The pattern Szechuan 1897 double specimen set is also very interesting. Charles Barber engraved the dies (using a Kwangtung dollar as a model). The American company Ferracute Machine Company beat out a European company to supply a complete mint (dies, tools, coin presses, and more) to Szechuan province (at Chengdu).
Only maybe 4 double specimen sets (5 coins in silver, 5 coins in brass) were made with a round wooden case before shipping the dies/equipment to China. The dies (and machinery) were water damaged in China before setting up the equipment. Thus the Chinese later made their own replacement dies at the Szechuan mint leading to clumsy English letterings. The dies by Charles Barber had perfect English letters and quality of the Philadelphia mint.
One of the double specimen sets was given to the Philadelphia mint and now resides at the Smithsonian. Another set also may belong to Mr. Chen who was mentioned in the article (hired by NGC).
The trip to China beginning in 1897 to setup the mint was also interesting and many photographs exist. Very interesting reads:http://oberlinsmith.org/Ferracute/FMCtoChina/FMCtoChina.html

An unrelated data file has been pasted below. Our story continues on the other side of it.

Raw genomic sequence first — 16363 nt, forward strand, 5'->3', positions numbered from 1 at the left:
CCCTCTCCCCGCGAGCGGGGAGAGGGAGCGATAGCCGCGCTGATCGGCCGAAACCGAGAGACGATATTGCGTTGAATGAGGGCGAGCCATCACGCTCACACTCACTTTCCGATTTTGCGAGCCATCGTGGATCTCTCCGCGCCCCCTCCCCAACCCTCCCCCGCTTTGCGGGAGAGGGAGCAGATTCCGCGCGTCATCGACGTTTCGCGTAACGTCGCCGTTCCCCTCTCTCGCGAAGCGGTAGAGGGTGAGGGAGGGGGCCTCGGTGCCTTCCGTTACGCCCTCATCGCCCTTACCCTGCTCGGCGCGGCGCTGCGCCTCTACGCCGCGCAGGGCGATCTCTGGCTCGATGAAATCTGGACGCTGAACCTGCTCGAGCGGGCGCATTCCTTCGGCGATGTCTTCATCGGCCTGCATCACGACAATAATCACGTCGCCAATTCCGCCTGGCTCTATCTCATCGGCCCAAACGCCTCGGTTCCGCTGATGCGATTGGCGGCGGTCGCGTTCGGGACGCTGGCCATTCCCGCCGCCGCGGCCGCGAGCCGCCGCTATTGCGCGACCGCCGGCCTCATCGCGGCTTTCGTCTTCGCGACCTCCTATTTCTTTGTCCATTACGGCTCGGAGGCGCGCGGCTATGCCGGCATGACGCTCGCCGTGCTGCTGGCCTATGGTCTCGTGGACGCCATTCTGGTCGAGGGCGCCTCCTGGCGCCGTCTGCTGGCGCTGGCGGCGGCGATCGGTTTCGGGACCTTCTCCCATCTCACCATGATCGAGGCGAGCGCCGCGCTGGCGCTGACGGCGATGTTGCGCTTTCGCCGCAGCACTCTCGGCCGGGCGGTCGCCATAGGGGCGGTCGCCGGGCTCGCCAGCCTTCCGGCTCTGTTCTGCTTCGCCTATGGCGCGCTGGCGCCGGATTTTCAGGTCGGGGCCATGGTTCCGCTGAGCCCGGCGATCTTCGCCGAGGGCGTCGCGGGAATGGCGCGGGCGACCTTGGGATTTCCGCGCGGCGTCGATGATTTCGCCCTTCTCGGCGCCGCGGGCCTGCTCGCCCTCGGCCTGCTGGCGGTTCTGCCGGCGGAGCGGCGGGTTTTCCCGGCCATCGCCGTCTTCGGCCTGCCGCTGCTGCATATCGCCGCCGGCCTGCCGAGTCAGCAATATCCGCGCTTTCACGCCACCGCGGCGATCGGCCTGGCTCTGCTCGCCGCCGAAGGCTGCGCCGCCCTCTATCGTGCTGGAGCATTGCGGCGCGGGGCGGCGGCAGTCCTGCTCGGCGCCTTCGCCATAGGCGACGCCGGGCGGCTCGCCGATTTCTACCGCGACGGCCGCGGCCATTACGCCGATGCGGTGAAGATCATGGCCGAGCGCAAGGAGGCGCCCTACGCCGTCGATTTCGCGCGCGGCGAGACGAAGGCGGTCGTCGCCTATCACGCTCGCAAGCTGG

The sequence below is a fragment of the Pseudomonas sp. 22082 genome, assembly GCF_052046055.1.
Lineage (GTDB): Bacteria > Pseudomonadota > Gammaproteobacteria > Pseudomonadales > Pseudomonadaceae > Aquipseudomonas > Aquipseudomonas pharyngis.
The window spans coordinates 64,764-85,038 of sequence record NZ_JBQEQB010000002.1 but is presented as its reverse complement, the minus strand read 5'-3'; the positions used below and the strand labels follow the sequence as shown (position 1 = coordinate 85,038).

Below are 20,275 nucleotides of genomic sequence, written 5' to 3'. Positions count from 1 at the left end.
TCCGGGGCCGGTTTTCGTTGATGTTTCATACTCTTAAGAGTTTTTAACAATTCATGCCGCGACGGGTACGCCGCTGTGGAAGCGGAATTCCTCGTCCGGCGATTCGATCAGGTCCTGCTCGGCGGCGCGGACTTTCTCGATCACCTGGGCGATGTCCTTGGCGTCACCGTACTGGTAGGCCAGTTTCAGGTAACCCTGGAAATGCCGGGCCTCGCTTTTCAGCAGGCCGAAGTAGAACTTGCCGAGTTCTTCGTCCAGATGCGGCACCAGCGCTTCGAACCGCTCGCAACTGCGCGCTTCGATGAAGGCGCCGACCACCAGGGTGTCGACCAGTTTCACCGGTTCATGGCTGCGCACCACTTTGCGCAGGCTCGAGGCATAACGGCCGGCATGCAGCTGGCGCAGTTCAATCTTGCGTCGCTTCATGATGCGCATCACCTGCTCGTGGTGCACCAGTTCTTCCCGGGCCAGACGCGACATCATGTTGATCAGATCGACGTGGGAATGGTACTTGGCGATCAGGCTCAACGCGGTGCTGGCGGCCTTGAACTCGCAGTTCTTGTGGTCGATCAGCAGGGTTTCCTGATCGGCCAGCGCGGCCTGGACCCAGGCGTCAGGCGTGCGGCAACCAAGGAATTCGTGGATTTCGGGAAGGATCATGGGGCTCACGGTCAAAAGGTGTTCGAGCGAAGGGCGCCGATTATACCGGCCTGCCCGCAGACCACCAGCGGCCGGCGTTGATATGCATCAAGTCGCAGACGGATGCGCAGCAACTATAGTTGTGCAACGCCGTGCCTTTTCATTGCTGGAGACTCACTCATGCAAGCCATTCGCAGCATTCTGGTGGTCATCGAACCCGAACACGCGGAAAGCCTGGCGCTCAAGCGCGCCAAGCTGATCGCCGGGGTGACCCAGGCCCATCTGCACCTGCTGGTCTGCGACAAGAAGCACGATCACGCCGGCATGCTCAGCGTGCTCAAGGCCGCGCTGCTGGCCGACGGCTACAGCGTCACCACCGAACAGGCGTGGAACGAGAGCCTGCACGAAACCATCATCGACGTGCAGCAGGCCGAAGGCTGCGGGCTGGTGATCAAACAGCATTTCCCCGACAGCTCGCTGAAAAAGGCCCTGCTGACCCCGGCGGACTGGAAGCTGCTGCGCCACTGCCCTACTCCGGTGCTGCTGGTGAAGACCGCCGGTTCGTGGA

At the bottom of this page are further interesting reads (click there for links):
Read the account of the Ferracute China Trip in the words of Oberlin Smith and Henry Janvier themselves.
Adventures on Money Making - The Bridgeton News, December 10, 1939, - Henry Janvier retells his adventure several years later to J. Mead Landis READ>>
Coining Machinery in Chinese Mints - Cassier's Magaine Vol. XXIV May 19, 1903 READ >>
Minting Machine for China - The American Machinist October 22, 1903 READ>>
Ferracute Goes to China - The Bridgeton News, June 11, 2011 - A summary of the adventure for the opening of the Burton Gallery ExhibitREAD>>